1920s flapper fashion and how to emulate it

The '20s Issue

Flapper Fashion
Courtesy of Northwest Museum of Arts & Culture

Fashion has come a long way in the last 100 years, beginning with the liberated clothing choices of 1920s flapper girls who could newly vote, loved to dance and were entering a booming post-war workforce. To throw things back at your next Jazz Age-inspired party, we've put together a few tips for creating an authentic ensemble.

Throughout the decade, hemlines rose all the way up to the knee, and silhouettes became looser and less movement-restricting. Other trends in the 1920s set norms still in the fashion industry today, including celebrity influence, the "little black dress," and women owning several pairs of shoes for different functions. Legendary fashion designer Coco Chanel notably embraced wearing pants, and women began regularly wearing makeup.

Likewise, some of the stuffier elements of men's fashion in prior decades eased up, ushering in more casual "sportswear," like sweaters, knickerbockers and short suit jackets.

While black-and-white photos of the era can be deceiving, 1920s clothing was actually quite colorful, notes local vintage fashion reseller Fay Ripley of Red Leaf Vintage.

Take, for example, one of the many pieces of 1920s attire in the Northwest Museum of Arts & Culture's collection. From 1924, the deep teal chiffon dress features intricate beading and lacework with an Egyptian-esque motif, inspired by the then-recent discovery of King Tut's tomb. The formal dress was purchased at the time by 18-year-old Spokane resident Helen Huneke during a trip to Paris with her aunt and was last displayed in the MAC's 2011 exhibit Dress Code.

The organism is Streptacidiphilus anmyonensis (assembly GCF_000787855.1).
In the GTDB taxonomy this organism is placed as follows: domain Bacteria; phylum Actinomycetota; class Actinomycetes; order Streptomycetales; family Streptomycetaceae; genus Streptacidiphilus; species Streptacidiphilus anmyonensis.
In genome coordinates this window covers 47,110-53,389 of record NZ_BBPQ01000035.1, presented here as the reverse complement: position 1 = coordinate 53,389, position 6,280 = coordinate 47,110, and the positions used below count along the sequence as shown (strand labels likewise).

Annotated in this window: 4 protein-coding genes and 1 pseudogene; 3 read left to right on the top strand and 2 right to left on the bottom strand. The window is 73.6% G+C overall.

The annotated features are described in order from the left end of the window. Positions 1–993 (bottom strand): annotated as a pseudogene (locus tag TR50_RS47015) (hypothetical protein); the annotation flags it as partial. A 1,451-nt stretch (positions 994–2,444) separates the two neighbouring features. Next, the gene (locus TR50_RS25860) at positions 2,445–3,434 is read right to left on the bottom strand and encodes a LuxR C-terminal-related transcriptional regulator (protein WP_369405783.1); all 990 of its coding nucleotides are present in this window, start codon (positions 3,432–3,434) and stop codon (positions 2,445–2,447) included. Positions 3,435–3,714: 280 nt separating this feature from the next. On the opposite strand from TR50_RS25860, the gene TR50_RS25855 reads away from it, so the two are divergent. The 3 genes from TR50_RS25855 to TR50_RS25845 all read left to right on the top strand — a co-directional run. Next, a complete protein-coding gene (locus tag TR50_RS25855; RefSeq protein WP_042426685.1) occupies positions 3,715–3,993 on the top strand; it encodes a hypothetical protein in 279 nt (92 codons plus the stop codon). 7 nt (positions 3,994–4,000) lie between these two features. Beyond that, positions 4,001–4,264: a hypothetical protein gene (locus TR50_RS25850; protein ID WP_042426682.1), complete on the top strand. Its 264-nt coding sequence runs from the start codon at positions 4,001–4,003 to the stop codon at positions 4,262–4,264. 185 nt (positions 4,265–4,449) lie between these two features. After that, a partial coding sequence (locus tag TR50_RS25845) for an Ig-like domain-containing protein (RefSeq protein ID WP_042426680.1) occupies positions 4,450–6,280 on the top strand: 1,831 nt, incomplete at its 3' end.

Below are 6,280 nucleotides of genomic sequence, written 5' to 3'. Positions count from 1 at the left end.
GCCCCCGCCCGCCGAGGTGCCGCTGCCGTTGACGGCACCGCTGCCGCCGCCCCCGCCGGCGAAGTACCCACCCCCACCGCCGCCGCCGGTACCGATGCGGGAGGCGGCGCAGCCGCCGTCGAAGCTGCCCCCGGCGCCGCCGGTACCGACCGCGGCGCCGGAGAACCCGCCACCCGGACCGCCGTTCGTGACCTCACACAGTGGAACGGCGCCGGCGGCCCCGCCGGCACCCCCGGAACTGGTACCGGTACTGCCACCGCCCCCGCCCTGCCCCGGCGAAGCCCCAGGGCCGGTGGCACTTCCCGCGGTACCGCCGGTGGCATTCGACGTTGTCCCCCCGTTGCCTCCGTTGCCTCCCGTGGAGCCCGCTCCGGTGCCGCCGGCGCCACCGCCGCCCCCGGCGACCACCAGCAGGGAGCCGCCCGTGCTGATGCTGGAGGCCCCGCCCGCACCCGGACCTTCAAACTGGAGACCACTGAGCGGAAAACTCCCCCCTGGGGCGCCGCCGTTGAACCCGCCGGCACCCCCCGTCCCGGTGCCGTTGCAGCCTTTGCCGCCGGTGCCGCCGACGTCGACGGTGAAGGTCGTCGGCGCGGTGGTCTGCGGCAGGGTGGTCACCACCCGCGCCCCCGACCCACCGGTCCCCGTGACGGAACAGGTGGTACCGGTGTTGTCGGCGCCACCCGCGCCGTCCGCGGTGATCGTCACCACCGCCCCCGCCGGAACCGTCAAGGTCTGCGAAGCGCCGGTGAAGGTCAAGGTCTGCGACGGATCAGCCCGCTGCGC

While wearing an authentic gown from the 1920s isn't recommended — 100-year old fabrics are incredibly fragile — replica 1920s gowns are fairly affordable and easy to find and won't tear to shreds as you attempt the Charleston.

Don't forget about accessories: a headband or cloche hat, long faux pearl necklace, T-strap pumps and an embellished clutch. Pin up long hair into a bob-like updo, don a smoky eye and some dark red lipstick.

Stefani Rossi, Shantell Jackson & Heather Berndt: Remote @ Terrain Gallery

Fri., Dec. 2, 5-8 p.m. and Thursdays-Saturdays, 4-7 p.m. Continues through Dec. 31
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About The Author

Chey Scott

Chey Scott is the Inlander's Arts and Culture Editor and editor of the Inlander's yearly, glossy magazine, the Annual Manual. Chey (pronounced "Shay") is a lifelong resident of the Spokane area and a graduate of Washington State University. She's been on staff at the Inlander since 2012...